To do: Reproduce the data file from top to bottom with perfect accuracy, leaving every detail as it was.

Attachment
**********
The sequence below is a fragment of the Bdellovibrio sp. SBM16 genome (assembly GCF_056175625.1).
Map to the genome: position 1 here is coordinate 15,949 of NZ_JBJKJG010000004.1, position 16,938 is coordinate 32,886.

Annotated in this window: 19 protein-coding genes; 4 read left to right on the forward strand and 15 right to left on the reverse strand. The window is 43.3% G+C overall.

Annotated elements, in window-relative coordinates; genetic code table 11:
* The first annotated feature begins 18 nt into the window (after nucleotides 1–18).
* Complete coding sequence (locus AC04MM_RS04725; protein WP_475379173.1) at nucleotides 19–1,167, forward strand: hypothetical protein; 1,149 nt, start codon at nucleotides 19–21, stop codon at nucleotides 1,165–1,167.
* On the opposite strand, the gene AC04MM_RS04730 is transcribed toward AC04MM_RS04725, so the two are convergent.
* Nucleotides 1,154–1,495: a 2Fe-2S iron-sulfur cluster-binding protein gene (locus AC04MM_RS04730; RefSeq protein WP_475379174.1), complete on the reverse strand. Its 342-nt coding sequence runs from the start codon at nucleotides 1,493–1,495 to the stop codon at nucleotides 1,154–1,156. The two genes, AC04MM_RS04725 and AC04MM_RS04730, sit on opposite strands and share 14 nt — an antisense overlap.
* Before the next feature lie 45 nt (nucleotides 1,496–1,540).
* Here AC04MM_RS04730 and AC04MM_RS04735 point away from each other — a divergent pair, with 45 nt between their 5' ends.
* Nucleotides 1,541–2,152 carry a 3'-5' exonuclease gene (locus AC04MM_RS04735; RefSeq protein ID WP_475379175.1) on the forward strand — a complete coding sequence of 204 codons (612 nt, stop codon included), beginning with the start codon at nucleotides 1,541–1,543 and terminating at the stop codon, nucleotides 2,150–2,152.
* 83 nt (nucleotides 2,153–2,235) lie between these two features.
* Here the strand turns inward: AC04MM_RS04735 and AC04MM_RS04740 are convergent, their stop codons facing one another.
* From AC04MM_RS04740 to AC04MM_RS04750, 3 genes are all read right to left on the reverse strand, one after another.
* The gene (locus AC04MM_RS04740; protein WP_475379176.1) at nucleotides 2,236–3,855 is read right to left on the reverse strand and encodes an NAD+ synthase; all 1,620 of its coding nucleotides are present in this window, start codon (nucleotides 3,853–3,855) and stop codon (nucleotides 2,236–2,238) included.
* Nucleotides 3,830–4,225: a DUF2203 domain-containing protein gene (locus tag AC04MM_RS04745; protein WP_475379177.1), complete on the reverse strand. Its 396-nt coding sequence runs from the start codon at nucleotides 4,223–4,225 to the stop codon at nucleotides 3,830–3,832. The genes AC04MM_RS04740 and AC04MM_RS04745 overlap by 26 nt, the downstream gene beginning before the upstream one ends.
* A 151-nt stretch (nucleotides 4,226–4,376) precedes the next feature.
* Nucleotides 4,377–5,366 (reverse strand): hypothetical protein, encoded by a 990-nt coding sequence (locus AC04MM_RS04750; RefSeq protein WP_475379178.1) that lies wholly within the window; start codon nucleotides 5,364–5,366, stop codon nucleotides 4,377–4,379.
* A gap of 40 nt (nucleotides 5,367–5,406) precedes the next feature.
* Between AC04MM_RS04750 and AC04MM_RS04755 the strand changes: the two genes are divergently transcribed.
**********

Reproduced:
The sequence below is a fragment of the Bdellovibrio sp. SBM16 genome (assembly GCF_056175625.1).
Map to the genome: position 1 here is coordinate 15,949 of NZ_JBJKJG010000004.1, position 16,938 is coordinate 32,886.

Annotated in this window: 19 protein-coding genes; 4 read left to right on the forward strand and 15 right to left on the reverse strand. The window is 43.3% G+C overall.

Annotated elements, in window-relative coordinates; genetic code table 11:
* The first annotated feature begins 18 nt into the window (after nucleotides 1–18).
* Complete coding sequence (locus AC04MM_RS04725; protein WP_475379173.1) at nucleotides 19–1,167, forward strand: hypothetical protein; 1,149 nt, start codon at nucleotides 19–21, stop codon at nucleotides 1,165–1,167.
* On the opposite strand, the gene AC04MM_RS04730 is transcribed toward AC04MM_RS04725, so the two are convergent.
* Nucleotides 1,154–1,495: a 2Fe-2S iron-sulfur cluster-binding protein gene (locus AC04MM_RS04730; RefSeq protein WP_475379174.1), complete on the reverse strand. Its 342-nt coding sequence runs from the start codon at nucleotides 1,493–1,495 to the stop codon at nucleotides 1,154–1,156. The two genes, AC04MM_RS04725 and AC04MM_RS04730, sit on opposite strands and share 14 nt — an antisense overlap.
* Before the next feature lie 45 nt (nucleotides 1,496–1,540).
* Here AC04MM_RS04730 and AC04MM_RS04735 point away from each other — a divergent pair, with 45 nt between their 5' ends.
* Nucleotides 1,541–2,152 carry a 3'-5' exonuclease gene (locus AC04MM_RS04735; RefSeq protein ID WP_475379175.1) on the forward strand — a complete coding sequence of 204 codons (612 nt, stop codon included), beginning with the start codon at nucleotides 1,541–1,543 and terminating at the stop codon, nucleotides 2,150–2,152.
* 83 nt (nucleotides 2,153–2,235) lie between these two features.
* Here the strand turns inward: AC04MM_RS04735 and AC04MM_RS04740 are convergent, their stop codons facing one another.
* From AC04MM_RS04740 to AC04MM_RS04750, 3 genes are all read right to left on the reverse strand, one after another.
* The gene (locus AC04MM_RS04740; protein WP_475379176.1) at nucleotides 2,236–3,855 is read right to left on the reverse strand and encodes an NAD+ synthase; all 1,620 of its coding nucleotides are present in this window, start codon (nucleotides 3,853–3,855) and stop codon (nucleotides 2,236–2,238) included.
* Nucleotides 3,830–4,225: a DUF2203 domain-containing protein gene (locus tag AC04MM_RS04745; protein WP_475379177.1), complete on the reverse strand. Its 396-nt coding sequence runs from the start codon at nucleotides 4,223–4,225 to the stop codon at nucleotides 3,830–3,832. The genes AC04MM_RS04740 and AC04MM_RS04745 overlap by 26 nt, the downstream gene beginning before the upstream one ends.
* A 151-nt stretch (nucleotides 4,226–4,376) precedes the next feature.
* Nucleotides 4,377–5,366 (reverse strand): hypothetical protein, encoded by a 990-nt coding sequence (locus AC04MM_RS04750; RefSeq protein WP_475379178.1) that lies wholly within the window; start codon nucleotides 5,364–5,366, stop codon nucleotides 4,377–4,379.
* A gap of 40 nt (nucleotides 5,367–5,406) precedes the next feature.
* Between AC04MM_RS04750 and AC04MM_RS04755 the strand changes: the two genes are divergently transcribed.